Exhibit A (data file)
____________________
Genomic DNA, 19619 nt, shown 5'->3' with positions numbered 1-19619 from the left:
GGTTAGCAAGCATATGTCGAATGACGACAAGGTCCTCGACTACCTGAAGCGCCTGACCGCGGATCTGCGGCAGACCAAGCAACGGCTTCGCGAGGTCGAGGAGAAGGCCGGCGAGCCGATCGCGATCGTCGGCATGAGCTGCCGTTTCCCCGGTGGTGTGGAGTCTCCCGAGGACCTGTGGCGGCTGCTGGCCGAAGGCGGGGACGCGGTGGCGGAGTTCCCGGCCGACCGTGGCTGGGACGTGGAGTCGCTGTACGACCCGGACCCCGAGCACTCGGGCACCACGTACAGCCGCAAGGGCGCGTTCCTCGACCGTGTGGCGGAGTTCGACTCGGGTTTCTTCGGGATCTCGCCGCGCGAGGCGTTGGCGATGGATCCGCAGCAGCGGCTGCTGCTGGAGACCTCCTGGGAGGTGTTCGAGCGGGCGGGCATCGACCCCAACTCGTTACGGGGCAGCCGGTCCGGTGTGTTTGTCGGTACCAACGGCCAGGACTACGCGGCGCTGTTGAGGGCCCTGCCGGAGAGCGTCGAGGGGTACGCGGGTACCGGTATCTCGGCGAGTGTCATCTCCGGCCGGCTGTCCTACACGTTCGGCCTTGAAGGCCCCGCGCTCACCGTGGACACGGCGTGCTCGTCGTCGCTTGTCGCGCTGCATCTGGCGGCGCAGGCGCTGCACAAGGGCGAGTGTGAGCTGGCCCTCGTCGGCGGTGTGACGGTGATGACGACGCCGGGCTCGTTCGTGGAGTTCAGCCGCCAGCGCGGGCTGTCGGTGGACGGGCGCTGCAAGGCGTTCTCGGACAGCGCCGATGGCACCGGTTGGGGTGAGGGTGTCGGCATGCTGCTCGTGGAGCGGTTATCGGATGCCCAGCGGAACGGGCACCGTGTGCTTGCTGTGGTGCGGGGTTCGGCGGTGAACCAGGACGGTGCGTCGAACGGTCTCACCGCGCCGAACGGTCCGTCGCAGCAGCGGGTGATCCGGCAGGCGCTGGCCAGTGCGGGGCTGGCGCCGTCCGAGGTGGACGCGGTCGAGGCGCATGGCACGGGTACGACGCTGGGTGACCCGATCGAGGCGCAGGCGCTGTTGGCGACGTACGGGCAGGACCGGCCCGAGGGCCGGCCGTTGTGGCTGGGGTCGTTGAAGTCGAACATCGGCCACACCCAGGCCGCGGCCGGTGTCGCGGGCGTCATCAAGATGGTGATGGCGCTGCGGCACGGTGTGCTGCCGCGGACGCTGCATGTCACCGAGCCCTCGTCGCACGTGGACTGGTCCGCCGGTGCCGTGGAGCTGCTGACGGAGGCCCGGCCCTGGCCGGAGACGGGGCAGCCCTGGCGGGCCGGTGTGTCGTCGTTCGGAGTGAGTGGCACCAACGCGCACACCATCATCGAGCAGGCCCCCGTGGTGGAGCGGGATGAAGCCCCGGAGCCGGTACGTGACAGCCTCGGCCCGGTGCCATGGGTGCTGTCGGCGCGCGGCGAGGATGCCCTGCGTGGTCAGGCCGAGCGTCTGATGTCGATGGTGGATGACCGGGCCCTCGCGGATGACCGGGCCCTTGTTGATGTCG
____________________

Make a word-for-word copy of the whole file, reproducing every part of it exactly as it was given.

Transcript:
Genomic DNA, 19619 nt, shown 5'->3' with positions numbered 1-19619 from the left:
GGTTAGCAAGCATATGTCGAATGACGACAAGGTCCTCGACTACCTGAAGCGCCTGACCGCGGATCTGCGGCAGACCAAGCAACGGCTTCGCGAGGTCGAGGAGAAGGCCGGCGAGCCGATCGCGATCGTCGGCATGAGCTGCCGTTTCCCCGGTGGTGTGGAGTCTCCCGAGGACCTGTGGCGGCTGCTGGCCGAAGGCGGGGACGCGGTGGCGGAGTTCCCGGCCGACCGTGGCTGGGACGTGGAGTCGCTGTACGACCCGGACCCCGAGCACTCGGGCACCACGTACAGCCGCAAGGGCGCGTTCCTCGACCGTGTGGCGGAGTTCGACTCGGGTTTCTTCGGGATCTCGCCGCGCGAGGCGTTGGCGATGGATCCGCAGCAGCGGCTGCTGCTGGAGACCTCCTGGGAGGTGTTCGAGCGGGCGGGCATCGACCCCAACTCGTTACGGGGCAGCCGGTCCGGTGTGTTTGTCGGTACCAACGGCCAGGACTACGCGGCGCTGTTGAGGGCCCTGCCGGAGAGCGTCGAGGGGTACGCGGGTACCGGTATCTCGGCGAGTGTCATCTCCGGCCGGCTGTCCTACACGTTCGGCCTTGAAGGCCCCGCGCTCACCGTGGACACGGCGTGCTCGTCGTCGCTTGTCGCGCTGCATCTGGCGGCGCAGGCGCTGCACAAGGGCGAGTGTGAGCTGGCCCTCGTCGGCGGTGTGACGGTGATGACGACGCCGGGCTCGTTCGTGGAGTTCAGCCGCCAGCGCGGGCTGTCGGTGGACGGGCGCTGCAAGGCGTTCTCGGACAGCGCCGATGGCACCGGTTGGGGTGAGGGTGTCGGCATGCTGCTCGTGGAGCGGTTATCGGATGCCCAGCGGAACGGGCACCGTGTGCTTGCTGTGGTGCGGGGTTCGGCGGTGAACCAGGACGGTGCGTCGAACGGTCTCACCGCGCCGAACGGTCCGTCGCAGCAGCGGGTGATCCGGCAGGCGCTGGCCAGTGCGGGGCTGGCGCCGTCCGAGGTGGACGCGGTCGAGGCGCATGGCACGGGTACGACGCTGGGTGACCCGATCGAGGCGCAGGCGCTGTTGGCGACGTACGGGCAGGACCGGCCCGAGGGCCGGCCGTTGTGGCTGGGGTCGTTGAAGTCGAACATCGGCCACACCCAGGCCGCGGCCGGTGTCGCGGGCGTCATCAAGATGGTGATGGCGCTGCGGCACGGTGTGCTGCCGCGGACGCTGCATGTCACCGAGCCCTCGTCGCACGTGGACTGGTCCGCCGGTGCCGTGGAGCTGCTGACGGAGGCCCGGCCCTGGCCGGAGACGGGGCAGCCCTGGCGGGCCGGTGTGTCGTCGTTCGGAGTGAGTGGCACCAACGCGCACACCATCATCGAGCAGGCCCCCGTGGTGGAGCGGGATGAAGCCCCGGAGCCGGTACGTGACAGCCTCGGCCCGGTGCCATGGGTGCTGTCGGCGCGCGGCGAGGATGCCCTGCGTGGTCAGGCCGAGCGTCTGATGTCGATGGTGGATGACCGGGCCCTCGCGGATGACCGGGCCCTTGTTGATGTCG